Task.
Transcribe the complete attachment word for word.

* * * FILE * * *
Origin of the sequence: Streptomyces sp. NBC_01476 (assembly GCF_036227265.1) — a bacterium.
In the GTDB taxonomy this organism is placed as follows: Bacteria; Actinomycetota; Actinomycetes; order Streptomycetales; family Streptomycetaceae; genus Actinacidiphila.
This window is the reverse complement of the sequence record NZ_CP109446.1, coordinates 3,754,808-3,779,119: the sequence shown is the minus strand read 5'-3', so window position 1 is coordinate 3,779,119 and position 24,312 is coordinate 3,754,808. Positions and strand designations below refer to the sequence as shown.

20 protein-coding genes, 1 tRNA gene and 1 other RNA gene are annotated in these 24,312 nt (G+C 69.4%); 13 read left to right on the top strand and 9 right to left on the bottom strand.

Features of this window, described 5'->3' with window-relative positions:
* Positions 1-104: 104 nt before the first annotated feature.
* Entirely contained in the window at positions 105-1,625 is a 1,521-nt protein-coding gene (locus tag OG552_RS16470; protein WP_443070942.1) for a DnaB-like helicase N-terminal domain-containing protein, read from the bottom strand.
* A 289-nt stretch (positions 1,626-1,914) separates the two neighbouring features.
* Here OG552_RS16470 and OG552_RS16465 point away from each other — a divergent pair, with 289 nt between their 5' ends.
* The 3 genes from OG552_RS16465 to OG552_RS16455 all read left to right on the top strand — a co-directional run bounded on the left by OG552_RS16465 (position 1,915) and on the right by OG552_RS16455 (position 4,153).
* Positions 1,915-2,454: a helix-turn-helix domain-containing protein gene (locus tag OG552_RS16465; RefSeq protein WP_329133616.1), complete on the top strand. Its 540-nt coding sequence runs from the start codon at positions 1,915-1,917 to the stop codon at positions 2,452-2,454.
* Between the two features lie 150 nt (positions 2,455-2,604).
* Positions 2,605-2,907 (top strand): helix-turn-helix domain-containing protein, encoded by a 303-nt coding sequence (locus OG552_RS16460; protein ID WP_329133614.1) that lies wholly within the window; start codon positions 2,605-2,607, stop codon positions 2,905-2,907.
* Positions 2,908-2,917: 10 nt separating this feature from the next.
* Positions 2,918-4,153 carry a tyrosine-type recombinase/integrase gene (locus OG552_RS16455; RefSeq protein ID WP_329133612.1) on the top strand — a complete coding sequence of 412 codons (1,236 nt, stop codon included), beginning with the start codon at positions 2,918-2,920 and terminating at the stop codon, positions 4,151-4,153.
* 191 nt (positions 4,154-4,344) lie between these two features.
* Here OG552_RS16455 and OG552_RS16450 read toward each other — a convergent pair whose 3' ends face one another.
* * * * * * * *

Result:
Origin of the sequence: Streptomyces sp. NBC_01476 (assembly GCF_036227265.1) — a bacterium.
In the GTDB taxonomy this organism is placed as follows: Bacteria; Actinomycetota; Actinomycetes; order Streptomycetales; family Streptomycetaceae; genus Actinacidiphila.
This window is the reverse complement of the sequence record NZ_CP109446.1, coordinates 3,754,808-3,779,119: the sequence shown is the minus strand read 5'-3', so window position 1 is coordinate 3,779,119 and position 24,312 is coordinate 3,754,808. Positions and strand designations below refer to the sequence as shown.

20 protein-coding genes, 1 tRNA gene and 1 other RNA gene are annotated in these 24,312 nt (G+C 69.4%); 13 read left to right on the top strand and 9 right to left on the bottom strand.

Features of this window, described 5'->3' with window-relative positions:
* Positions 1-104: 104 nt before the first annotated feature.
* Entirely contained in the window at positions 105-1,625 is a 1,521-nt protein-coding gene (locus tag OG552_RS16470; protein WP_443070942.1) for a DnaB-like helicase N-terminal domain-containing protein, read from the bottom strand.
* A 289-nt stretch (positions 1,626-1,914) separates the two neighbouring features.
* Here OG552_RS16470 and OG552_RS16465 point away from each other — a divergent pair, with 289 nt between their 5' ends.
* The 3 genes from OG552_RS16465 to OG552_RS16455 all read left to right on the top strand — a co-directional run bounded on the left by OG552_RS16465 (position 1,915) and on the right by OG552_RS16455 (position 4,153).
* Positions 1,915-2,454: a helix-turn-helix domain-containing protein gene (locus tag OG552_RS16465; RefSeq protein WP_329133616.1), complete on the top strand. Its 540-nt coding sequence runs from the start codon at positions 1,915-1,917 to the stop codon at positions 2,452-2,454.
* Between the two features lie 150 nt (positions 2,455-2,604).
* Positions 2,605-2,907 (top strand): helix-turn-helix domain-containing protein, encoded by a 303-nt coding sequence (locus OG552_RS16460; protein ID WP_329133614.1) that lies wholly within the window; start codon positions 2,605-2,607, stop codon positions 2,905-2,907.
* Positions 2,908-2,917: 10 nt separating this feature from the next.
* Positions 2,918-4,153 carry a tyrosine-type recombinase/integrase gene (locus OG552_RS16455; RefSeq protein ID WP_329133612.1) on the top strand — a complete coding sequence of 412 codons (1,236 nt, stop codon included), beginning with the start codon at positions 2,918-2,920 and terminating at the stop codon, positions 4,151-4,153.
* 191 nt (positions 4,154-4,344) lie between these two features.
* Here OG552_RS16455 and OG552_RS16450 read toward each other — a convergent pair whose 3' ends face one another.